Could Standard Interfaces for EHR Data Kill the EHR Business?

Posted on May 14, 2014 I Written By

John Lynn is the Founder of the blog network which currently consists of 10 blogs containing over 8000 articles with John having written over 4000 of the articles himself. These EMR and Healthcare IT related articles have been viewed over 16 million times. John also manages Healthcare IT Central and Healthcare IT Today, the leading career Health IT job board and blog. John is co-founder of and John is highly involved in social media, and in addition to his blogs can also be found on Twitter: @techguy and @ehrandhit and LinkedIn.

I was reading some people’s comments on a LinkedIn group and it sparked this interesting question:

If you can move healthcare data wherever we want it, then will the EHR’s have to change their business model?

I think this is a really important question. I’m sure that some will question whether we’ll be able to ever move healthcare data wherever we want it. I can’t remember the exact stat, but I recently saw that a huge percentage of the granular health data is stored in lab results. We’re already moving lab result data pretty well between systems. The same can be said for eRX. We’ve kind of cracked those nuts and eventually we’ll make the rest of the data available as well.

I think the answer to the question is that EHR vendors will have to change. I’m not sure they’ll have to change their business model per se, but they will have to change. The fact that a healthcare organization could take their healthcare data and go somewhere else will mean that an EHR vendor will have to be much more accountable to the software they produce and release.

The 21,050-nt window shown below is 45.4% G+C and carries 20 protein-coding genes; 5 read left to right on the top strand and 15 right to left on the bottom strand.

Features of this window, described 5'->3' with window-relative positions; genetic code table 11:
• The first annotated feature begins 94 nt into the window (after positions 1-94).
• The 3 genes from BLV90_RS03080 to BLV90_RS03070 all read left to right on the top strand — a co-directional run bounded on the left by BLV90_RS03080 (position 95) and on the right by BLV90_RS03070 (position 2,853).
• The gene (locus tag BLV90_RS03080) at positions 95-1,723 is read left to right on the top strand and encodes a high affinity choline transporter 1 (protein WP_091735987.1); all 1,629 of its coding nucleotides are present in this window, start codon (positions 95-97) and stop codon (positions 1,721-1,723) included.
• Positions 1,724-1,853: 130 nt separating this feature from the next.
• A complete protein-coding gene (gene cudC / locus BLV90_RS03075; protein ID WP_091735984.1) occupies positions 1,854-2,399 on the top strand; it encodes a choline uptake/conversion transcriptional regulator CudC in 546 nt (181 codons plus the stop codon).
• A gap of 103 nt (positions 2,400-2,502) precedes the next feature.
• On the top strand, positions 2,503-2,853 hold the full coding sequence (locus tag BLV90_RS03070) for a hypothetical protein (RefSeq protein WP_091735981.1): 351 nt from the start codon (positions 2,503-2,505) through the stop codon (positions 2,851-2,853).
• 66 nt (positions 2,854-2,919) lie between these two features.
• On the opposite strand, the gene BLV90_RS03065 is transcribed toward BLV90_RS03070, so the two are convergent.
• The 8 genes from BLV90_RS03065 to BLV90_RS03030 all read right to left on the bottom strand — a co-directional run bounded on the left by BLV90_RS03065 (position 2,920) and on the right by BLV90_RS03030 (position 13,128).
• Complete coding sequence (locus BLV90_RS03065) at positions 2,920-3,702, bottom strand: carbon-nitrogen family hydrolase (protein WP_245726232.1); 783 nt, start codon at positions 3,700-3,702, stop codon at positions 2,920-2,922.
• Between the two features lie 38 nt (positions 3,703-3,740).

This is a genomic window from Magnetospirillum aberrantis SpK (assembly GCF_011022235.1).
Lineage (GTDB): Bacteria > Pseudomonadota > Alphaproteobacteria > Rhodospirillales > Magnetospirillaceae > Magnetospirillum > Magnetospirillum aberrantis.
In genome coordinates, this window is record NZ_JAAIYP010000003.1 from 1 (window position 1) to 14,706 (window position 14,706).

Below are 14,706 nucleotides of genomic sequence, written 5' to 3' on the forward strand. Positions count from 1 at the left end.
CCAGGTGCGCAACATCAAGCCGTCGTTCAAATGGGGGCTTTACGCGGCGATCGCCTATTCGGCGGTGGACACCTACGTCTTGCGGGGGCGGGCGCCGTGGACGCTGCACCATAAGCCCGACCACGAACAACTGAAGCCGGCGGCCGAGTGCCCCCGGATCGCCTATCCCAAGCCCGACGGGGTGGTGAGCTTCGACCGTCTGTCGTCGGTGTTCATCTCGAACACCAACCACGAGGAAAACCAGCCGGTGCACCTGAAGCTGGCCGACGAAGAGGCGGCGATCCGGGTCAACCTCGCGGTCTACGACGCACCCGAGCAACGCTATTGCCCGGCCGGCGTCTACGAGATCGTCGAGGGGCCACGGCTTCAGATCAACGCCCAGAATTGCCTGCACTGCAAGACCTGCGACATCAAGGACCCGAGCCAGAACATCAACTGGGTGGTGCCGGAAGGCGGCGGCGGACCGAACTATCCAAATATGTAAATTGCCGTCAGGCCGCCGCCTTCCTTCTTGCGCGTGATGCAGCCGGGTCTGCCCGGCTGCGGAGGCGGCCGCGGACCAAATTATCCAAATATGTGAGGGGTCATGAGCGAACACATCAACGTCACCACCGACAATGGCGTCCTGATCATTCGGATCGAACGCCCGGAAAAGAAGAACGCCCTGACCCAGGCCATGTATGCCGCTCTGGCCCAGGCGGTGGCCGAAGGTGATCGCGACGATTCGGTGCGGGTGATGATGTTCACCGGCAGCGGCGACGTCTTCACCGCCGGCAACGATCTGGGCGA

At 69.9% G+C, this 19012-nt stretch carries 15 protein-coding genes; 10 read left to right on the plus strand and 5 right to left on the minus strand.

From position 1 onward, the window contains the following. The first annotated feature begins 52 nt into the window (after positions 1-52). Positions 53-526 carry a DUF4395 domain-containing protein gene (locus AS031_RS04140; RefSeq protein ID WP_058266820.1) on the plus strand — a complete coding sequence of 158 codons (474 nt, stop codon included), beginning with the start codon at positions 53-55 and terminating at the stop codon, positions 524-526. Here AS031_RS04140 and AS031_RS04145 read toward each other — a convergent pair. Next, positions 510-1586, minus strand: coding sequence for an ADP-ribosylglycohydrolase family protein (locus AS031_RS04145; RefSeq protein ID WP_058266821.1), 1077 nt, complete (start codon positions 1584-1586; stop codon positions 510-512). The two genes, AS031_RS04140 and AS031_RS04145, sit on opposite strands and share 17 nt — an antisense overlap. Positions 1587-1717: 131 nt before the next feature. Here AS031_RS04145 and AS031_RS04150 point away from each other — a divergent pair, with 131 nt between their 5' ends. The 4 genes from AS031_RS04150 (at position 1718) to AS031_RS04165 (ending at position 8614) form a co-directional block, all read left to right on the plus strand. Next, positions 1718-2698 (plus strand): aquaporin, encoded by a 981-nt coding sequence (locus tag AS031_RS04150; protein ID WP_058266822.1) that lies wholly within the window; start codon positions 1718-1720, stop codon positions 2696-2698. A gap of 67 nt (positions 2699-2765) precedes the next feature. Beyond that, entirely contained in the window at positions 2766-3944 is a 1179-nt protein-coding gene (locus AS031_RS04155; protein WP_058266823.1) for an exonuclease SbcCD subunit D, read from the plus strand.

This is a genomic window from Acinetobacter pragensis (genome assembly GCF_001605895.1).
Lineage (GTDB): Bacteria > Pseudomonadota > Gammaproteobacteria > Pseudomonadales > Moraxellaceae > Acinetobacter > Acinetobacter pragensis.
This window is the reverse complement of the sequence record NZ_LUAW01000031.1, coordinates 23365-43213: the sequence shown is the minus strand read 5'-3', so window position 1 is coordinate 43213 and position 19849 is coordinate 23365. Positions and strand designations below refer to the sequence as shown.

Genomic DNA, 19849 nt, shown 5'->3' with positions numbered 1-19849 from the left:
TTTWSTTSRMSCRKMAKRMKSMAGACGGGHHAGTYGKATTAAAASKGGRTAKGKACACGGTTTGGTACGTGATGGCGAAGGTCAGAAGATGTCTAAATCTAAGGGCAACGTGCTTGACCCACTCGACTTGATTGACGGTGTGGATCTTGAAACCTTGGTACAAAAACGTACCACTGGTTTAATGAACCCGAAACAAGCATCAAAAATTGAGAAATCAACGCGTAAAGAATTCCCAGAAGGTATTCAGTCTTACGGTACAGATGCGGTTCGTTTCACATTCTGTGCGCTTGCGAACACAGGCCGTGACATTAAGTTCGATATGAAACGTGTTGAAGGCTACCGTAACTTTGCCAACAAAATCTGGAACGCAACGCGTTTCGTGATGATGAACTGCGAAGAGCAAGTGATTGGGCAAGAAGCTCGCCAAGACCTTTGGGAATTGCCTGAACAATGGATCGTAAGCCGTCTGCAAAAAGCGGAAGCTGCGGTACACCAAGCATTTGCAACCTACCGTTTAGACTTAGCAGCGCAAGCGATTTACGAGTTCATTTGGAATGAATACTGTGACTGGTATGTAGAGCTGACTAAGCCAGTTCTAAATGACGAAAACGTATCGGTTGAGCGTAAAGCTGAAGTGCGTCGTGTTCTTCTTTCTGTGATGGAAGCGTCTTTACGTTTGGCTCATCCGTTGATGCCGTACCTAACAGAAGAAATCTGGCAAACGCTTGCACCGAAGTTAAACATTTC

I’ve often used the comparison on my blog. It is powered by WordPress and one of the great features of WordPress is that I can export my entire blog into one file and then import it wherever I want. This makes the cost of switching from WordPress to some other blogging platform simple.

While it’s really simple for me to change, I’m fiercely loyal to WordPress. Largely because WordPress has delivered a high quality product that keeps improving in the 9 years I’ve been using it. Just because I can switch products doesn’t mean I will switch.

The same very much applies to EHR software. Plus, there are other costs that won’t be recovered if I switch. For example, training costs and configuration costs. There are certainly plenty of reasons why someone wouldn’t want to switch EHR software even if they could get their data out. In fact, I’d argue that if you’re to the point where you’re willing to go through the hassle of switching EHR software, you should do it. It’s not easy to get that uncomfortable with an EHR software that you want to go through the hassle. Although, I guess a few might be naive to the EHR switching costs.

Long story short, I think standard interfaces for EHR data wouldn’t kill the EHR business, but it would cause it to change and change for the good. I’d welcome such a change. A few EHR vendors wouldn’t, but that actually is just another reason we should make it a reality. It would be the first thing on my list if I were to create a “meaningful certification.”